America might have invented “car culture,” but there’s a strong case to be made for lusting after European luxury. And while possession may seem the obvious goal, the duration of that possession is always relative. So ask yourself which is better: owning a Maserati you can never drive? Or driving a Maserati you could never own?
More and more car aficionados are exercising the latter option, through rental agencies that specialize in luxury auto and high-end driving clubs. Across the country and abroad, fleets of the newest, sweetest rides—Ferraris, Aston Martins, Audis, Lamborghinis—are available for all, at a price—without the hassles of garaging, maintenance and repair. Exotic car rentals are often the first step, followed by car clubs. In these automotive versions of the members-only country club, well-heeled car enthusiasts pony up initial membership payment, and then annual dues—in exchange for the keys to a cadre of top-end vehicles.
“Luxury car clubs and rentals started really taking off in American from 2001 to 2003, and have seen a big growth surge,” says Milton Pedraza, CEO of the Luxury Institute, a research group that focuses on the top 10 percent of America’s wealthy. “Why does a person want to own a luxury car? With club membership, I can get latest model, I don’t take the big depreciation hit and don’t have to fuss with insurance.”
Two American companies, Chicago Elite Rental and Classic Car Manhattan, embody two aspects of this recent revolution in vehicular lifestyling.
Chicago Elite Rental started almost three years ago with five cars, and has since grown its fleet to 30, including a 2006 Bentley Flying Spur and a Porsche 911 C4S Coupe. “We have a very versatile clientele,” says Vivia Redwood, a Chicago Elite service manager. “We rent to out-of-towners who want to make the Lake Shore drive in style, to celebrities, and to people who don’t have the means to own but love the cars.”
Classic Car Manhattan is an American extension of the original, London-based Classic Car Club. Though the doors opened recently, in 2005, they’re already close to capping certain levels of membership. “The last thing we want is club members who cannot get a hold of cars,” says John Eisenberg, director of sales. “We’re very cognizant of the cars-to-members ratio.” Most car clubs function by having an incoming member purchase a level of membership (the higher the level, the better access to top cars), giving the member a certain number of points to use on any car in the fleet; driving the most luxe or exotic cars over summertime weekends requires the most points.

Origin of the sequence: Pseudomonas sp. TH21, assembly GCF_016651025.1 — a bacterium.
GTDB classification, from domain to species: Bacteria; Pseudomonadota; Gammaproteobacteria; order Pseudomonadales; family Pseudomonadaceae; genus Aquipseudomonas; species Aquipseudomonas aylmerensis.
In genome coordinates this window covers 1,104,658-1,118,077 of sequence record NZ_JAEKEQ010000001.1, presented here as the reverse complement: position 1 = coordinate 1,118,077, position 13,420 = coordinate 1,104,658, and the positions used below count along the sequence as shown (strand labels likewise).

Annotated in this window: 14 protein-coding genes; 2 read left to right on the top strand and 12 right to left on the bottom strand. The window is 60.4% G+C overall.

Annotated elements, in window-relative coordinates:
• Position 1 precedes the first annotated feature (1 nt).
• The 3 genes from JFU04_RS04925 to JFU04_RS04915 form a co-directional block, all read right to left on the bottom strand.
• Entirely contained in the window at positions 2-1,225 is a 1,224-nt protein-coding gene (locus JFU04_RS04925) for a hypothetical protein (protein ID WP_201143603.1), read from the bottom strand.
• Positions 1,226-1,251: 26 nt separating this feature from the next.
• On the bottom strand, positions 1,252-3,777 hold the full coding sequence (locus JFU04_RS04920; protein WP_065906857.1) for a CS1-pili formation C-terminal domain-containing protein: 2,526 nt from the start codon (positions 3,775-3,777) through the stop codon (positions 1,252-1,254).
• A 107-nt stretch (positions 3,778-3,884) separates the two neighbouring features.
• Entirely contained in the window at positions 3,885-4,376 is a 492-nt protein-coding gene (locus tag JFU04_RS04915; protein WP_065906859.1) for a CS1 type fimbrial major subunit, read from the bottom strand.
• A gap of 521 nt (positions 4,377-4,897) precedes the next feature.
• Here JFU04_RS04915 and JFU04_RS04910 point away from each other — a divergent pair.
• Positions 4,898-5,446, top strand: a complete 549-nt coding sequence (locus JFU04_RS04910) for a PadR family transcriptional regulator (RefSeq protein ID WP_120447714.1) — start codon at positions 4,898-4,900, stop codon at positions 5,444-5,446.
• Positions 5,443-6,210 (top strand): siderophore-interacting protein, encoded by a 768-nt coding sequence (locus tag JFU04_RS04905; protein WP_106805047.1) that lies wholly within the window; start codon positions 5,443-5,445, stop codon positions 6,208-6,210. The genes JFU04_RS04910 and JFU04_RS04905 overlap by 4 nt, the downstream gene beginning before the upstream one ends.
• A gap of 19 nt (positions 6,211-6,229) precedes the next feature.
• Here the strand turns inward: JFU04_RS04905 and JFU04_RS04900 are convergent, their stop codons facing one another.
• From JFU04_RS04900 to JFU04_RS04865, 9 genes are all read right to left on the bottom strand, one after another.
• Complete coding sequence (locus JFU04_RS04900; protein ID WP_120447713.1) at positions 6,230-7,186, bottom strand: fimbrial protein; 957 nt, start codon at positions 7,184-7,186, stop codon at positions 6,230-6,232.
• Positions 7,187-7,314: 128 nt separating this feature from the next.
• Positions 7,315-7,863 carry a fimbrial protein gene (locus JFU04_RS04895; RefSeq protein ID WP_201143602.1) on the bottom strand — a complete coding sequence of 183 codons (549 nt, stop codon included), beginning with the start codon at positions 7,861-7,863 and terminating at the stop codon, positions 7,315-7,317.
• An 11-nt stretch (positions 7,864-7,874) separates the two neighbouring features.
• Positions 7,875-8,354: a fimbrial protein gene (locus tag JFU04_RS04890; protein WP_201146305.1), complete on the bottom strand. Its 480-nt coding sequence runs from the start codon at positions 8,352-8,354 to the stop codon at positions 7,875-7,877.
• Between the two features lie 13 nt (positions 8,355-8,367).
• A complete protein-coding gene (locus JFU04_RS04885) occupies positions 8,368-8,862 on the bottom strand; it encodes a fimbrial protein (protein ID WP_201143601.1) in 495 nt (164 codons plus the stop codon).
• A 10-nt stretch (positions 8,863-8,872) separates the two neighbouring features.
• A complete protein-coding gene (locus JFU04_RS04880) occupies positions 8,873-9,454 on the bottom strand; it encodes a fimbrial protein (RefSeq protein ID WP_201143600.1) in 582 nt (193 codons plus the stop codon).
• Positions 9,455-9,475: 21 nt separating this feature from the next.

Then there’s the rise of “bespoke” services, labeled as such by Greg Furman, CEO of the Luxury Marketing Council. “Numerous companies are getting more innovative about bespoke products and services,” Furman says. Mid-range “aspirational” consumers “are looking for a point of entry” to this luxe-car scene, which can be found in rentals. Consumers “want a one-stop service tailored to their own requirements.”
The Écurie25 Club of London and the P1 Supercar Club of Australia function much the same way. Imagine tearing up Australia’s Gold Coast with a surfboard in the back of your convertible Aston Martin DB9 Volante. P1 describes its top-tier cars as “over-powered, loud, and useless to go shopping with—wonderful.”
For these clubs, driving is really just half the action—socializing before, after and between drives is the members’ way of creating mini societies. Écurie25 holds meet-and-greet functions for would-be members who daydream about hustling along the M11 highway in the Aston Martin Vantage Roadster; they also unveil new cars at events at their Old Street headquarters.
“We chat with our members often, or take their e-mails, about which cars they’d like to see in the fleet,” says Flora Heathcote, Écurie25 marketing manager. “We pride ourselves on being the first club to get a new model when it is released.” According to its Web site, Écurie25 saved members roughly $4.29 million in depreciation over the past two years.
Luxury renting in Europe is made easy by the widespread rental service Elite, which maintains one of the biggest fleets of luxury cars at its offices in France, Switzerland, Italy and Germany. It may be the best way to experience an Audi R8 on the A8 Autobahn, from Munich to Salzburg, Austria.
If nothing turns you on like perfect Italian bodywork, then Luxe of Italy has the right rental for your date with Monica Bellucci in Milan. Just one year old, Luxe of Italy has a handpicked fleet of new Ferraris, Maseratis and Lamborghinis, including the Ferrari 430 Scuderia.
“Many of our clients like the Ferrari 599 GTB Fionaro for longer drives,” says Roberta Pozzi, Elite’s sales manager, “but we’re so excited to get the Scuderia.” These “longer drives” might include a drive to Lugano and a lap back to Milan on the other side of Lake Como. Or maybe the demanding Milla Miglia, a 1000-mile route that began as a road race in 1927. But, says Pozzi, “maybe the best is driving Tuscany [where] you’ve got open road, endless curves and sweet hills.”
As for prices, a lower-end luxury rental might be $475 per day for a 2006 Porsche 911 S Cabriolet, or 2005 Lotus Elise for $300 a day over a weekend, in the U.S. If you must have a Lamborghini Gallardo Spider to tear up South Beach, that’ll be about $5,000 for a weekend. (In Europe, a top-tier rental is about $13,650 for three days.) Club memberships usually have a minimal application cost of $1,000 or more, with annual memberships varying from $15,000 to $30,000 depending on the kind of driving you want to do.
Even if you’re not ready to get behind the wheel, keep an eye on your favorite club or rental agency. According to Greg Furman, “These kinds of services keep coming up with newer ways for parsing experience so that more people can get a piece of the action.”